Affiliations[edit]

UCT is a member of the Worldwide Universities Network, the Association of African Universities, the Association of Commonwealth Universities, the Cape Higher Education Consortium, Higher Education South Africa, and the International Association of Universities.

Notable alumni[edit]

J. M. Coetzee, twice awarded the Booker Prize and awarded the 2003 Nobel Prize in Literature, read mathematics and was admitted to the degree of Master of Arts at the University of Cape Town.

Five of the University's graduates have become Nobel Laureates:

Notable staff[edit]

Notable research[edit]

See also[edit]

References[edit]

  1. ^ Annual Report for the year ended 31 December 2009. University of Cape Town. p. 33. Retrieved 17 September 2010. 
  2. ^ Cape Times, staff reporter, front page, Saturday, 25 April 1987. "Large parts of the University of Cape Town campus were at times uninhabitable yesterday afternoon and some lectures were disrupted as a result of actions by certain people which may not be reported in terms of state-of-emergency press censorship. South African Breweries suffered a R120 000 loss when a cab of one of their vehicles was burnt on Upper Campus in the wake of a students’ protest march over the deaths of six railway workers and the dismissal of 16 000 others. The government’s Interdepartmental Press Liaison Centre, last night refused the Cape Times permission to publish the full facts concerning the day’s events at UCT. They also refused the newspaper permission to publish three photographs taken during the afternoon, including one of the burnt out vehicle. A four hour confrontation between the people who may not be identified and about 150 – 200 students followed a lunch time meeting attended by about 700 students, called to protest at the deaths and firing of SA Railway’s and Harbour’s Workers Union (SARHWU) on Wednesday."
  3. ^ "University of Cape Town / Newsroom & publications / Daily news". Uct.ac.za. 2009-06-25. Retrieved 2013-11-20. 
  4. ^ "Introducing UCT: Statistics". About the University. University of Cape Town. Retrieved 8 March 2011. 
  5. ^ "Current Sports Clubs". Sportsclubs.uct.ac.za. Retrieved 2007-06-08. 
  6. ^ Swanson, Felicity (2007). "‘Die SACS kom terug’: intervarsity rugby, masculinity and white identity at the University of Cape Town, 1960s-1970s". In Field, Sean, et al. Imagining the City: Memories and Cultures in Cape Town (PDF). Cape Town: HSRC Press. p. 210. ISBN 0-7969-2179-2. Retrieved 2007-06-08. 
  7. ^ "University of Cape Town / Current students / Sports, societies & recreation". Uct.ac.za. Retrieved 2013-11-20.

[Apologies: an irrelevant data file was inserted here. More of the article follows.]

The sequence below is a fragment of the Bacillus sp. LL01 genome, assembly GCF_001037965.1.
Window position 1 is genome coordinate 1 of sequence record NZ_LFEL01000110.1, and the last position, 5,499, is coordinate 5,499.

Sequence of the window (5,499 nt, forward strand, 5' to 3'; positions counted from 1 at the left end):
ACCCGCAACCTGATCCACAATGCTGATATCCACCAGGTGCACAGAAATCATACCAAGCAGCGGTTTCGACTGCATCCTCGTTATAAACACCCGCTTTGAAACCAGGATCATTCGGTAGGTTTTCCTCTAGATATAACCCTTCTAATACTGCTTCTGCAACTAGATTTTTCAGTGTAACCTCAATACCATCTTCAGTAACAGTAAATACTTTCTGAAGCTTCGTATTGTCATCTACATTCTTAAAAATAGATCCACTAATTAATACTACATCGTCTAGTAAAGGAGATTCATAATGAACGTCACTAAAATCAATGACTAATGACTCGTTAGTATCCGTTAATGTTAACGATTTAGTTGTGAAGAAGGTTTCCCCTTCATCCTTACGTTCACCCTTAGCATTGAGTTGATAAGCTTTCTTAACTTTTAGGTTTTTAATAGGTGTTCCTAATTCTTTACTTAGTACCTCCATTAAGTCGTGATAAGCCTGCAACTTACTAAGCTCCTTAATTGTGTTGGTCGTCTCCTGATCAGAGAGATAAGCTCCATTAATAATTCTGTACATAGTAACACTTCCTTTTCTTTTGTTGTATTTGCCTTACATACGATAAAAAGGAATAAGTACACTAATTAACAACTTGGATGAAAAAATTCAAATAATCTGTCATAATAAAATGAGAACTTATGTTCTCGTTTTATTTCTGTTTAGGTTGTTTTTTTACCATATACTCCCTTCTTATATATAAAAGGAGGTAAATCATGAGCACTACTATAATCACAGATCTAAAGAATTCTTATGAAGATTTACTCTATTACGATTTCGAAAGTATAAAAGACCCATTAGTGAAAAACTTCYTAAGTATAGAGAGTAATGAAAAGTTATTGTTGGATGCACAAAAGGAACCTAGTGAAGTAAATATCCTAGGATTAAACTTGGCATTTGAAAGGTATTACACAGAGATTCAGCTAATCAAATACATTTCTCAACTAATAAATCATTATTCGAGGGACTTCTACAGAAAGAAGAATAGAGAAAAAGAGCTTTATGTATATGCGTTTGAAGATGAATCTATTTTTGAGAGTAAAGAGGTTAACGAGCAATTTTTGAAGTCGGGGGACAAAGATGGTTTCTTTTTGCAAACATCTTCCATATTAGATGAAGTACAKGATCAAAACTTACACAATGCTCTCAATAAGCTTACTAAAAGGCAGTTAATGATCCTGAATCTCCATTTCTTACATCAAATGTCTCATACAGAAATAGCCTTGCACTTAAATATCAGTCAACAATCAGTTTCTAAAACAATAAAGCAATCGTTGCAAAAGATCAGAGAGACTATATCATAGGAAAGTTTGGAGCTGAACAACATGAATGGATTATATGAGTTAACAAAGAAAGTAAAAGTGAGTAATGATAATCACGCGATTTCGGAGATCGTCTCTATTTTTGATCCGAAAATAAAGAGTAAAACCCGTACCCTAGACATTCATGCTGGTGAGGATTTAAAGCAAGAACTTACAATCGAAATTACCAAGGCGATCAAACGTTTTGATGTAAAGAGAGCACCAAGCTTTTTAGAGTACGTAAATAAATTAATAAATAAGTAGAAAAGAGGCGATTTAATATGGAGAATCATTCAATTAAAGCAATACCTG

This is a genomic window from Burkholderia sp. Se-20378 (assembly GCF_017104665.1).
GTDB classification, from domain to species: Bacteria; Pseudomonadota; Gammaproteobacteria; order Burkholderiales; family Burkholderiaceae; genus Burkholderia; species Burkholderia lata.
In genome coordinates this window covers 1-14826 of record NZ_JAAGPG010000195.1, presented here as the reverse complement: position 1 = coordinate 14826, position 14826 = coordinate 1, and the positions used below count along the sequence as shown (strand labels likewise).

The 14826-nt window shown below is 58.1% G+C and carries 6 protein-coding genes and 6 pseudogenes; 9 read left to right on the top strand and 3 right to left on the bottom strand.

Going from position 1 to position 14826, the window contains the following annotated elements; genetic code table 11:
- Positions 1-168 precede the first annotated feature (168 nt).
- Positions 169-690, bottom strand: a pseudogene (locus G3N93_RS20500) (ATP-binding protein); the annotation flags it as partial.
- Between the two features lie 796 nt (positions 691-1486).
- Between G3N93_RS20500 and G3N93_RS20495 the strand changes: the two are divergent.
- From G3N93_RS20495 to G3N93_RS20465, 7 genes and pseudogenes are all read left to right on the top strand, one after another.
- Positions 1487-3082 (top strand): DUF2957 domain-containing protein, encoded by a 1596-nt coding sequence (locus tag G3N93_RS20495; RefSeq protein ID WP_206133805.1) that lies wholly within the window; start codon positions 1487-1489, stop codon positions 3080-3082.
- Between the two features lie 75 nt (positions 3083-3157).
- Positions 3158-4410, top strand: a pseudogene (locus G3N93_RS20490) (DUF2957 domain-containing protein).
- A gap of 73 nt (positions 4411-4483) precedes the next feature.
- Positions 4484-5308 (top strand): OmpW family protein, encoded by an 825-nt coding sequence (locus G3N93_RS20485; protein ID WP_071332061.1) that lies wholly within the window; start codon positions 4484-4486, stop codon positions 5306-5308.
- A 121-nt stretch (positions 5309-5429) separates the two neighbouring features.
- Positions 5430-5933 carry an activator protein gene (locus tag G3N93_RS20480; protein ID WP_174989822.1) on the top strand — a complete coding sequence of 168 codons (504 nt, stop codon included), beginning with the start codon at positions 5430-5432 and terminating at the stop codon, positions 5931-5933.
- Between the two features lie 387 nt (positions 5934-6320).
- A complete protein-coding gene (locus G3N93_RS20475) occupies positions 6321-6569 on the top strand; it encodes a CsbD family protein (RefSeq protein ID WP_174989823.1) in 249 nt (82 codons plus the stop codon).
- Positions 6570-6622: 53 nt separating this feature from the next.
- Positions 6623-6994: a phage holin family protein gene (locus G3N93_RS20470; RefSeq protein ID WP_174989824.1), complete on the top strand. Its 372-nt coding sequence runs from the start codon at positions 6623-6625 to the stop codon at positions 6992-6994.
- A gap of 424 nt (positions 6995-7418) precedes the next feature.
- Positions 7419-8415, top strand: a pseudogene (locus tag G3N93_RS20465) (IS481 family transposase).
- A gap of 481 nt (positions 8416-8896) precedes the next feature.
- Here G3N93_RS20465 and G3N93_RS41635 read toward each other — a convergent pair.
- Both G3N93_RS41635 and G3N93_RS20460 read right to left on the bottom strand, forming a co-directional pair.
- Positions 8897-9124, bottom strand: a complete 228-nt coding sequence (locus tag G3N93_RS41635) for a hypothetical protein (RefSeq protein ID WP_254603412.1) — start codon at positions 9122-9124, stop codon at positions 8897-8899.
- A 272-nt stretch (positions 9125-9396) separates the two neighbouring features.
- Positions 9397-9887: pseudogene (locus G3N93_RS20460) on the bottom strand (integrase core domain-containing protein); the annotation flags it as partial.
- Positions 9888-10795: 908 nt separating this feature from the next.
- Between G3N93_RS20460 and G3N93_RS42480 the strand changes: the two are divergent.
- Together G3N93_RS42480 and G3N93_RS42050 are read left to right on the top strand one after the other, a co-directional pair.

8. ^ "Student Affairs: Societies". University of Cape Town. Archived from the original on 2007-06-03. Retrieved 2007-06-08. 
  9. ^ "Student Community Service: SHAWCO". University of Cape Town. Retrieved 2010-03-01. 
  10. ^ "Top 400 – The Times Higher Education World University Rankings 2013–2014". The Times Higher Education. 2013. Retrieved October 2, 2013. 
  11. ^ "QS World University Rankings (2013/14)". QS Quacquarelli Symonds Limited. 2013. Retrieved October 3, 2013. 
  12. ^ "Top African universities". The Times Higher Education. 2012. Retrieved October 7, 2012. 
  13. ^ "QS World University Rankings - 2011". Top Universities. 2012-12-19. Retrieved 2013-11-20. 
  14. ^ "Times Higher Education World University Rankings 2012–2013". Retrieved 24 July 2013. 
  15. ^ "All Study Destinations". Top Universities. Retrieved 2013-11-20. 
  16. ^ "University Rankings". Top Universities. Retrieved 2013-11-20. 
  17. ^ "Business school rankings from the Financial Times - University of Cape Town GSB". Rankings.ft.com. Retrieved 2013-11-20. 
  18. ^ [1][dead link]
  19. ^ "Global Universities Ranking 2009". Globaluniversitiesranking.org. Retrieved 2013-11-20. 
  20. ^ "QS World University Rankings by Subject 2013 - Education". Top Universities. 2013-04-30. Retrieved 2013-11-20. 
  21. ^ Sipho Masombuka. "UCT right up there with the world's best". Times LIVE. Retrieved 2013-11-20. 
  22. ^ "Etienne van Heerden". Etienne van Heerden. Retrieved 2013-11-20. 
  23. ^ [2][dead link]
  24. ^ "IDM Institute of Infectious Disease and Molecular Medicine - welcome". Uct.ac.za. Retrieved 2013-11-20. 
  25. ^ "BME – Biomedical Engineering - MRC/UCT Medical Imaging Research Unit". Miru.uct.ac.za. 2000-05-11. Retrieved 2013-11-20. 
  26. ^ "OpenUCT Home Page". Openuct.uct.ac.za. Retrieved 2013-11-20. 
  27. ^ http://www.pnas.org/content/107/14/6180.full

External links[edit]